Once the check-cashing activities of his co-conspirators are taken into account, the amount of loss that could have been attributed to Riley far exceeds $200,000. Even without the checks in the possession of his co-conspirators, the amount of loss attributable to Riley is $198,353.4 The projected loss, based on the average actual loss caused by checks cashed by his co-conspirators, for each check was $1,908. Thus, if Riley was held accountable for even one of the 228 checks seized from his co-conspirators, the amount attributable to Riley would exceed the $200,000 mark.
Because the preponderance of the evidence supports findings that (1) Riley was involved in the check cashing activities of his co-conspirators, and (2) the amount of loss attributable to Riley through his co-conspirators' activities exceeded $200,000, the district court did not err in applying an eight-level enhancement.5
C. Aggravated Role
Riley next argues that there was not sufficient evidence to support the three level enhancement under § 3B1.1(b), for holding the role of a manager or supervisor in the conspiracy. To sustain a finding that a defendant played an aggravated role under § 3B1.1, “there must be evidence that the defendant ‘exercised some control over others involved in commission of the offense [or was] responsible for organizing others for the purpose of carrying out the crime.’ ” United States v. Harper, 33 F.3d 1143, 1151 (9th Cir.1994) (quoting United States v. Mares-Molina, 913 F.2d 770, 773 (9th Cir.1990)). A defendant “need only exercise authority over one and not all of the other participants in order to merit the adjustment.” United States v. Camper, 66 F.3d 229, 231 (9th Cir.1995).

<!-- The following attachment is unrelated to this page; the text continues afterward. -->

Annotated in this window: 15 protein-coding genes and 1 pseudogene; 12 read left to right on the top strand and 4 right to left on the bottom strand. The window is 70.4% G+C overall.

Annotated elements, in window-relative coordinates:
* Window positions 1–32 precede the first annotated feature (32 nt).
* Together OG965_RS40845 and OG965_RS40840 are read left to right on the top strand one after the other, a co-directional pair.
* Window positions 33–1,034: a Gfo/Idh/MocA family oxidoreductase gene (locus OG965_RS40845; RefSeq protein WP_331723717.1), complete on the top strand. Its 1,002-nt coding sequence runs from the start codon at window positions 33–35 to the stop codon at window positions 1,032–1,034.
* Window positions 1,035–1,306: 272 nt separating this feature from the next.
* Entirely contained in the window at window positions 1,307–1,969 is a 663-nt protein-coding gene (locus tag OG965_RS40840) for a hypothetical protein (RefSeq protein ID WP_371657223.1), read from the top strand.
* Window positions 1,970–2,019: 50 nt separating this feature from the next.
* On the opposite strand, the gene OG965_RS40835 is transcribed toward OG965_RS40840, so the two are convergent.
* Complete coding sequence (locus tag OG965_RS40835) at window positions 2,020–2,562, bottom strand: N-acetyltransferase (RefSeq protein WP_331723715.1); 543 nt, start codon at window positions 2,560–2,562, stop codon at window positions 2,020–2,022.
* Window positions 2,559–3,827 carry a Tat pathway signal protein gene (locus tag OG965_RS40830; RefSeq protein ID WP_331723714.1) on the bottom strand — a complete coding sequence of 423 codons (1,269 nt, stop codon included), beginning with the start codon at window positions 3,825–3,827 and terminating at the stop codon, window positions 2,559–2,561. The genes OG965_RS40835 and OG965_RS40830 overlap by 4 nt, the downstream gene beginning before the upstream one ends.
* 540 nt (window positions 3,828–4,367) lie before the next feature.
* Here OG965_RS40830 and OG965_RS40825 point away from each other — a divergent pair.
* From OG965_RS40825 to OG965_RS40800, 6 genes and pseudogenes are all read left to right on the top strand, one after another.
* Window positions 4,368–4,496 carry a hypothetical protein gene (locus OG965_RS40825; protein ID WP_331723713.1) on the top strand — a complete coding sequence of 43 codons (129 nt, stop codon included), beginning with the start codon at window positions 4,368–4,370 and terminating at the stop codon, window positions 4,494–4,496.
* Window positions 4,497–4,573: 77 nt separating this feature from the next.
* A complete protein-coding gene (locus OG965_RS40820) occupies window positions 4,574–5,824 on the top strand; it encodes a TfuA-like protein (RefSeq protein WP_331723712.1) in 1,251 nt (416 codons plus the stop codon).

Riley argues that the evidence only showed that he introduced the conspiracy to the use of counterfeit money orders, not that he played any managerial or supervisory role. The district court held that this enhancement was proper under Camper, in which this court upheld the application of the aggravated role enhancement to a defendant convicted of trafficking in counterfeit credit cards. In that case, the district court found, based on the factual stipulations contained in a co-defendant's plea agreement, that Camper gave counterfeit credit cards to another member of the conspiracy, who would use them to obtain cash advances and then split the money with Camper. Id. at 231-32. In addition, a search of Camper's belongings uncovered the instrumentalities of credit card counterfeiting. Id. at 232.